What thoughts went through Philemon's mind as he was being bound up in chains together with his beloved friend and they were shoved into the river?
They probably weren't very nice men. Remember that actor/musicians were considered scum in ancient Rome. One was an actor and the other was a rabble-rousing religious fanatic. Not nice men.
Theirs was not a very pretty story. But then, few of the saints of any religious canon were very "sweet and nice" people to actually be around. "Nice" people obey the rules. "Nice" people obey the rules. These people did not. They stood up against authority and convention. And their life stories generally are not very pretty.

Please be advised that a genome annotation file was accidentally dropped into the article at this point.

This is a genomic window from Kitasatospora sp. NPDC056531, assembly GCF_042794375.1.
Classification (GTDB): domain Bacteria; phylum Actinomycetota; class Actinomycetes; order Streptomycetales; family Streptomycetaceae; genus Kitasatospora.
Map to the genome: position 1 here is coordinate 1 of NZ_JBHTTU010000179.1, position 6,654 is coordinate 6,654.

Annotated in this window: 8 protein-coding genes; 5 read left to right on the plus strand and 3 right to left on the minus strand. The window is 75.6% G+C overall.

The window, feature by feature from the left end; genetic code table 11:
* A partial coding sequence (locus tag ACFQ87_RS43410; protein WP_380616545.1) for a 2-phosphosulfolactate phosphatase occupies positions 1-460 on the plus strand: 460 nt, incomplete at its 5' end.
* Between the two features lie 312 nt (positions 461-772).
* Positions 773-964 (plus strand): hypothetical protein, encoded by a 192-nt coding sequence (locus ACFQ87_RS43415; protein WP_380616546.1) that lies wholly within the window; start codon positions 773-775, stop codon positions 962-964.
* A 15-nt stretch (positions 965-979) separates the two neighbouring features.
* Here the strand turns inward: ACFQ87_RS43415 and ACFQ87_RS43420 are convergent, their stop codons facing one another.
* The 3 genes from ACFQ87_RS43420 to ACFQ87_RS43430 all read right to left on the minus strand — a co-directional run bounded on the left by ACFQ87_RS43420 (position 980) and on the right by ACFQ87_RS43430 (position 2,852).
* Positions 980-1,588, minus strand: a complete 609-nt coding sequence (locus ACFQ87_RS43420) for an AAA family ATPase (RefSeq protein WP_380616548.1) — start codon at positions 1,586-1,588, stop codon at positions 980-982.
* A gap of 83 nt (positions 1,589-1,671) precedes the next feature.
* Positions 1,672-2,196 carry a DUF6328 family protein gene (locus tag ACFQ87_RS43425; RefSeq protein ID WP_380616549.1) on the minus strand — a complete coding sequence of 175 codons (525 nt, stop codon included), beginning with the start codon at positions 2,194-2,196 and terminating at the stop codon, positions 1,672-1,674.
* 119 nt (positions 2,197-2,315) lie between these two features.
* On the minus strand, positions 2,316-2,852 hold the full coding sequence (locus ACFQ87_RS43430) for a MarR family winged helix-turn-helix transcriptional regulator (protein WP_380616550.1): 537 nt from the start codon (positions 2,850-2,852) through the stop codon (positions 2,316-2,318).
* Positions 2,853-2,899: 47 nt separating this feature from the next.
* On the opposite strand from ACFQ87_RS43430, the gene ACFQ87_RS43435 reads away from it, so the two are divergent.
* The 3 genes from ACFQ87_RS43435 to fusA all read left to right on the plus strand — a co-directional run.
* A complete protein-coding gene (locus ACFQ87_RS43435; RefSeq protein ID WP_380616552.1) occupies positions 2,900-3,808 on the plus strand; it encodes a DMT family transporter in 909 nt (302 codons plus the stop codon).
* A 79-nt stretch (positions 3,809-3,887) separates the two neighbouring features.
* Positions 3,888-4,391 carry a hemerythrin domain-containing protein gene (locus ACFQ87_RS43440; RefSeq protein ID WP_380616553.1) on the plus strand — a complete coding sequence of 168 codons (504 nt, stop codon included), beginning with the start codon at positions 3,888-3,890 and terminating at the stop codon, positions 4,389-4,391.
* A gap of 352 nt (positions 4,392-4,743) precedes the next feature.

But most of us are not very "sweet and nice" people, once you get past the smiling exteriors that most of us present to neighbors and co-workers. Most of our life stories are not particularly very pretty.
But "nice" people with pretty life stories don't become saints. Most saints are usually just ordinary people who were placed in an extraordinary situation and who did something extraordinary as a result. We read the lives of the saints because they shock us into facing the reality of our own not very nice selves and our own not very pretty little lives.
It is very fitting and appropriate that we remember Philemon and Apollonius, two friends from the Sacred City of Antinoopolis whose lives were linked by bonds of love and whose deaths were linked by bonds of chains.